As for those of you who think you have a better grasp on the nature of modern warfare than I, do you have any idea how obnoxious and ill-informed you come across when you make silly little misinformed claims about what I do for a living? Despite the claim the Army has not cleared anything on foot since WWI, I have been on a dismounted patrol nearly every day for the past four months, and so have many of the soldiers here. It’s remarkably hard to sneak up on anything in a battleship seven-ton and remarkable easy to get blown up when using tactics and vehicles which confine you to improved roads. Fallujah was cleared on foot with mechanized and combined arms support. So were Hue,Tarawa and Okinawa, all of which took place after 1917. The fact that forces rarely (but not never) march large distances to battle is hardly relevant. When running wearing 90lbs of gear in 120 degree heat, the differences between men and women are obvious after several meters, or a single flight of stairs. Long range recon patrols lasting several days are still very much a part of our tactical tool box. The idea that the importance of dismounted combat or combat support units has been lessened is just something a stupid person made up at some point.

Finally, to the jackass who had the gal to call me a liar, you do realize that nearly a third of those four thousand insignificant deaths came from the Marine Corps Divisions in which I have spent the vast majority of my 10 year career, right? Are you really so simple minded that you feel justified in accusing me of lying about the deaths of people I consider family simply because I happen to take a different position than you regarding an issue about which I am the far better informed? Or do you really think that this five year operation has been such a happy little cakewalk that no one in the military knows more than one person who has been killed in it? And actully, Joe, I have a friend who was hit, though not killed, by shrapnel from an RPG after in part because his female gunner lacked the upper body strength to take a 240G from condition 3 to condition 1 while wearing body armor. However, when I said that gender integration gets people killed, I was refering to the fact that it has caused us to lessen training standards, reduced the overall physical prowess of units, required us to spend vast amounts of money on things other than training and equiptment, and created an environment where the discipline necesary to function effectively is viewed as a quaint relic of the past.
 
Written By: vermin
URL: http://
I did not ignore your caveats; I disregarded them because they were meaningless.
Mmmmm ... so this isn’t a discussion, it’s a lecture?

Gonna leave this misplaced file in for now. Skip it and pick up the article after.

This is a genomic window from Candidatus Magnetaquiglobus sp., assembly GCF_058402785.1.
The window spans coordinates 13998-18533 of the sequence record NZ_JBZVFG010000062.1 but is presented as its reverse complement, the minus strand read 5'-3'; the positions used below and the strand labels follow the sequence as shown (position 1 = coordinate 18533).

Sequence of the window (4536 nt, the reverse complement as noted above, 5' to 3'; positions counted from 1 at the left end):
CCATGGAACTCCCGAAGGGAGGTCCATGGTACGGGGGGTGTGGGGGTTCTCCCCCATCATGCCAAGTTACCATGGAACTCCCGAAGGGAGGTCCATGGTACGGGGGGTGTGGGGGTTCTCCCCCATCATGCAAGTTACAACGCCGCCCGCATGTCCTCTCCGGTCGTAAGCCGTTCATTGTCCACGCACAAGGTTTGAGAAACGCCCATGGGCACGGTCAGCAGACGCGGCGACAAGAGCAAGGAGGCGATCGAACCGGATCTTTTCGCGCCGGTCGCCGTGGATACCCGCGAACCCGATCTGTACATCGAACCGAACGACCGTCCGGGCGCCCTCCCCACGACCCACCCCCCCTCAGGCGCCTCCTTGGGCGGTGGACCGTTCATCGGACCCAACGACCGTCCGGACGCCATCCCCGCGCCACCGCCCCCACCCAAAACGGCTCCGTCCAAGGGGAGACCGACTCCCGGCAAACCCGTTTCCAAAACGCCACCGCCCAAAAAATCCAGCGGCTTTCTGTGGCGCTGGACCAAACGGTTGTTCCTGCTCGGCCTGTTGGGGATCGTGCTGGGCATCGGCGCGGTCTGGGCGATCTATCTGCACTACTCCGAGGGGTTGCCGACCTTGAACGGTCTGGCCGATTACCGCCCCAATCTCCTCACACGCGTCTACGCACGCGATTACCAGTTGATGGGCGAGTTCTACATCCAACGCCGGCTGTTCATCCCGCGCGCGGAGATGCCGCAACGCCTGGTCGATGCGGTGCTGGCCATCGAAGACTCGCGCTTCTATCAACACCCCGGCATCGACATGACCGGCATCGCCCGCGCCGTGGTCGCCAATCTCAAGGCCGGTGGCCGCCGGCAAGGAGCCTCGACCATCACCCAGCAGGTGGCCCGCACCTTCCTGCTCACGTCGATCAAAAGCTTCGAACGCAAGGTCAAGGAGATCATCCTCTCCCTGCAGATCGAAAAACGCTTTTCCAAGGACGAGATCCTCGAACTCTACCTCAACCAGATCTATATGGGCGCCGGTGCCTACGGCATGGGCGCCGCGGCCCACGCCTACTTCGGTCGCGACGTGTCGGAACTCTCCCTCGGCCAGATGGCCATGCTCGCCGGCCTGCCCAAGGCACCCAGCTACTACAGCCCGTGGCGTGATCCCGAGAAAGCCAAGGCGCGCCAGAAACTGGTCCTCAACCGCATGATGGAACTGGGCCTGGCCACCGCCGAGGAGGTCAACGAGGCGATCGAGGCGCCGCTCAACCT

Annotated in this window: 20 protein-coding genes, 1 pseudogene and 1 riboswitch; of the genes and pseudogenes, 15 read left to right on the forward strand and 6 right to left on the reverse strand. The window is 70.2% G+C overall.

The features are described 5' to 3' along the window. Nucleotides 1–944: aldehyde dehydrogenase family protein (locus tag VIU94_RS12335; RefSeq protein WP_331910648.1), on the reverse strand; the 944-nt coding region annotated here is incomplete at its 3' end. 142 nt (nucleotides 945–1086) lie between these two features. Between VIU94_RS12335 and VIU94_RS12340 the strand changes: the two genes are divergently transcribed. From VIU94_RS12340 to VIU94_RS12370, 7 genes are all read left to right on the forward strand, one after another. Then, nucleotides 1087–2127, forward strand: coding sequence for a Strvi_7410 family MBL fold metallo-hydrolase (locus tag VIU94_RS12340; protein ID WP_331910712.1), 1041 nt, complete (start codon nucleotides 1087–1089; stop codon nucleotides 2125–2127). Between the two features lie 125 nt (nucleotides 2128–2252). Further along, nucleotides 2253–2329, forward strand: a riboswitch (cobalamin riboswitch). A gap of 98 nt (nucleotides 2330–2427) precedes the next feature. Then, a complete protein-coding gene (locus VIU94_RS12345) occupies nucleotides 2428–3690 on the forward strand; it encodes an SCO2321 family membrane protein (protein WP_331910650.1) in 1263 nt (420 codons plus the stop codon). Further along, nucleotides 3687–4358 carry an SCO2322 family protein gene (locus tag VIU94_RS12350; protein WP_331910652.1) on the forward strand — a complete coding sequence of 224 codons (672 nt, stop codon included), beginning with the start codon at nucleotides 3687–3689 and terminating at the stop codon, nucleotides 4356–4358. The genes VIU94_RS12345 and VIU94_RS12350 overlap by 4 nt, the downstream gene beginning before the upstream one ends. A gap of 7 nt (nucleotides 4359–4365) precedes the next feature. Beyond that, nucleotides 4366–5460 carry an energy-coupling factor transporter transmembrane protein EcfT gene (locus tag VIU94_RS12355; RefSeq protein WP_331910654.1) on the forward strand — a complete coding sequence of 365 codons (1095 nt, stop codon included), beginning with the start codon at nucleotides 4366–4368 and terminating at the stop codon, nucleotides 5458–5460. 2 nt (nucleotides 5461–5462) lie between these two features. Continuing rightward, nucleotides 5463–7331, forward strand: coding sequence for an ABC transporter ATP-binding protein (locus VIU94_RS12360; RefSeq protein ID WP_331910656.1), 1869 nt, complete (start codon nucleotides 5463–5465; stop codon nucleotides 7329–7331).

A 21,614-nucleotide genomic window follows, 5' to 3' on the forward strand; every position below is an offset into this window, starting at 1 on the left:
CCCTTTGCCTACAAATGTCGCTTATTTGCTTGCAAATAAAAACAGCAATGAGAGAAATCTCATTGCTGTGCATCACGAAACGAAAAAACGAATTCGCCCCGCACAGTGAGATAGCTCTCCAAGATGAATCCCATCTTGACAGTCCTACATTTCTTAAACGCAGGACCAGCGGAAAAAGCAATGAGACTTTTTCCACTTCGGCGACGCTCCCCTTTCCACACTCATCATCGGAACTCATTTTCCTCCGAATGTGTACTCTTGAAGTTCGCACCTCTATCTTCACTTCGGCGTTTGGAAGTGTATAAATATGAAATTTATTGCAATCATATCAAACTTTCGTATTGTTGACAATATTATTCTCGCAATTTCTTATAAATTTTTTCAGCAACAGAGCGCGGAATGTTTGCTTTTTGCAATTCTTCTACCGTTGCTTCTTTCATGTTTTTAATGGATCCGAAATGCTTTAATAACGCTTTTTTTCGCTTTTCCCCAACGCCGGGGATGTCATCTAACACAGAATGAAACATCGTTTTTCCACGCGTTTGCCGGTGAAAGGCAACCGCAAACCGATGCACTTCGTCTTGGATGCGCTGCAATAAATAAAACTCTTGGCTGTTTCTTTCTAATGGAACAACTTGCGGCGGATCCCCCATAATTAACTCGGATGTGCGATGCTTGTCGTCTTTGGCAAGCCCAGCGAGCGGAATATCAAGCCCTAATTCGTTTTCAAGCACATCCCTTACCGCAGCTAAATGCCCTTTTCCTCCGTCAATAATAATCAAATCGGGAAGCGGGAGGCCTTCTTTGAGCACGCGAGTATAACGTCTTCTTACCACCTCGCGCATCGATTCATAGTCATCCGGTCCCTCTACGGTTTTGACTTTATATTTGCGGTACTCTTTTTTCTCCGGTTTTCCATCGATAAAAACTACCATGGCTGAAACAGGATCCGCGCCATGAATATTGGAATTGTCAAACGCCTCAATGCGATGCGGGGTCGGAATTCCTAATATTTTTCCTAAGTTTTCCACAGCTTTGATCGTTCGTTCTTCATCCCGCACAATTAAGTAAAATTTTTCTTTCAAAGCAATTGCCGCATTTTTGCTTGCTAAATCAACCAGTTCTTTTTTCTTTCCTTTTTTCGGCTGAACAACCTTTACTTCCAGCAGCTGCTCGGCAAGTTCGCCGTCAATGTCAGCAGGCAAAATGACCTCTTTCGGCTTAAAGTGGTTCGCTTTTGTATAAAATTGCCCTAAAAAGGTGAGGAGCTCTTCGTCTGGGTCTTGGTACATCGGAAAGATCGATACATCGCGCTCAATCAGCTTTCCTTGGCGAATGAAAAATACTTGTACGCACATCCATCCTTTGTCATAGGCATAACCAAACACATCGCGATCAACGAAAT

Oh, and thanks for mentioning Hue - although I never fought there I did get to know a place relatively close to there rather intimately - I believe the guys called it the Ashau valley. In total I spent 28 years as an infantryman.

If you want to discuss this rationally without all the d*ck measuring and hand-waving, let me know.
 
Written By: McQ
URL: http://www.QandO.net
Points to make (am I the only female who has commented so far?)...

Selective Service? Why do we still have it and what percentage of 18 year old males register? In the end, should we need a draft ever again, it’s not about fairness, is it. So draft men who can serve in any combat or non-combat MOS. That’s not what this discussion is/was about.

The needs of the military should prevail and frankly, in this conflict, there’s been a marked *need* for female troops to be in harms way. They’re necessary at checkpoints and have been brought along during house to house missions to diffuse hostility... I say "have been" because I don’t know if that’s another thing that was stopped as soon as anyone at home found out about it. They’ve served honorably as medics and honorably in combat. And here’s a clue... it helps to actually be *trained*.

Unless I’m mistaken, at the beginning of this conflict support troops of either gender didn’t get much for combat training. It’s hard to have your mind in the right place if you’ve never had the least suggestion that you ought to put it there.

And part of putting your mind in the right place is self-identity. You don’t get that by Congress-critters and others at home having a cow when they find out female Marines are attached to combat units doing door-to-door searches in the bad parts of town.

Men have an important identity as protectors, but women do too. It’s not the same identity. Women-protectors aren’t the same as men-protectors. But they are every bit as able, mentally, potentially, to deal with and deal violence. Just threaten one of my children and I’ll demonstrate that to you.